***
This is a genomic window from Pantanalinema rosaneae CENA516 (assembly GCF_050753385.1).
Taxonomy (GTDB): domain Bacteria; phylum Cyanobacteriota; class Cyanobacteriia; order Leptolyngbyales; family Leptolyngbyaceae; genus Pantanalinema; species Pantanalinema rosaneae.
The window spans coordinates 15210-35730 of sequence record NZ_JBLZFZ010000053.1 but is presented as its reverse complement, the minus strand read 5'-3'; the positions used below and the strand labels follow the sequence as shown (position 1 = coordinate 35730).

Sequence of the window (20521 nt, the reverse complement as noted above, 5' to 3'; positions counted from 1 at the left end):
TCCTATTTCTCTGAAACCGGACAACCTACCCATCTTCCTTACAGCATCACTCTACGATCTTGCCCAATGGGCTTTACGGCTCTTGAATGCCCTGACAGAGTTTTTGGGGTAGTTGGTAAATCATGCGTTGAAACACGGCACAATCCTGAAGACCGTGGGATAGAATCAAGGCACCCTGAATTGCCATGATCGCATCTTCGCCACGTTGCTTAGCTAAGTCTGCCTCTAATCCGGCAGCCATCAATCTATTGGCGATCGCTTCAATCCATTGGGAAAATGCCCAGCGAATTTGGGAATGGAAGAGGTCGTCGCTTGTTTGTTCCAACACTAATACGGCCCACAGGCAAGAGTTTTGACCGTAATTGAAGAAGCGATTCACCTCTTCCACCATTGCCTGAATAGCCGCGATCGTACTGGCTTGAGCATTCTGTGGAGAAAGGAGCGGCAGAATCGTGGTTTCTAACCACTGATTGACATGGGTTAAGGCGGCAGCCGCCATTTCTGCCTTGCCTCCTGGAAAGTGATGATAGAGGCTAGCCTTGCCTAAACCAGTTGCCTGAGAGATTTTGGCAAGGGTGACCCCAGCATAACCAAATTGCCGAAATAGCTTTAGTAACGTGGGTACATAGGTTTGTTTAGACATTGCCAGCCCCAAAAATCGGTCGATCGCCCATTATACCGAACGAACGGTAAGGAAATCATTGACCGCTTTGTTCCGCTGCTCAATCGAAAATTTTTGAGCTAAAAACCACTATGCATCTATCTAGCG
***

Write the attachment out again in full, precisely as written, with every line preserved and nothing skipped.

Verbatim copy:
This is a genomic window from Pantanalinema rosaneae CENA516 (assembly GCF_050753385.1).
Taxonomy (GTDB): domain Bacteria; phylum Cyanobacteriota; class Cyanobacteriia; order Leptolyngbyales; family Leptolyngbyaceae; genus Pantanalinema; species Pantanalinema rosaneae.
The window spans coordinates 15210-35730 of sequence record NZ_JBLZFZ010000053.1 but is presented as its reverse complement, the minus strand read 5'-3'; the positions used below and the strand labels follow the sequence as shown (position 1 = coordinate 35730).

Sequence of the window (20521 nt, the reverse complement as noted above, 5' to 3'; positions counted from 1 at the left end):
TCCTATTTCTCTGAAACCGGACAACCTACCCATCTTCCTTACAGCATCACTCTACGATCTTGCCCAATGGGCTTTACGGCTCTTGAATGCCCTGACAGAGTTTTTGGGGTAGTTGGTAAATCATGCGTTGAAACACGGCACAATCCTGAAGACCGTGGGATAGAATCAAGGCACCCTGAATTGCCATGATCGCATCTTCGCCACGTTGCTTAGCTAAGTCTGCCTCTAATCCGGCAGCCATCAATCTATTGGCGATCGCTTCAATCCATTGGGAAAATGCCCAGCGAATTTGGGAATGGAAGAGGTCGTCGCTTGTTTGTTCCAACACTAATACGGCCCACAGGCAAGAGTTTTGACCGTAATTGAAGAAGCGATTCACCTCTTCCACCATTGCCTGAATAGCCGCGATCGTACTGGCTTGAGCATTCTGTGGAGAAAGGAGCGGCAGAATCGTGGTTTCTAACCACTGATTGACATGGGTTAAGGCGGCAGCCGCCATTTCTGCCTTGCCTCCTGGAAAGTGATGATAGAGGCTAGCCTTGCCTAAACCAGTTGCCTGAGAGATTTTGGCAAGGGTGACCCCAGCATAACCAAATTGCCGAAATAGCTTTAGTAACGTGGGTACATAGGTTTGTTTAGACATTGCCAGCCCCAAAAATCGGTCGATCGCCCATTATACCGAACGAACGGTAAGGAAATCATTGACCGCTTTGTTCCGCTGCTCAATCGAAAATTTTTGAGCTAAAAACCACTATGCATCTATCTAGCG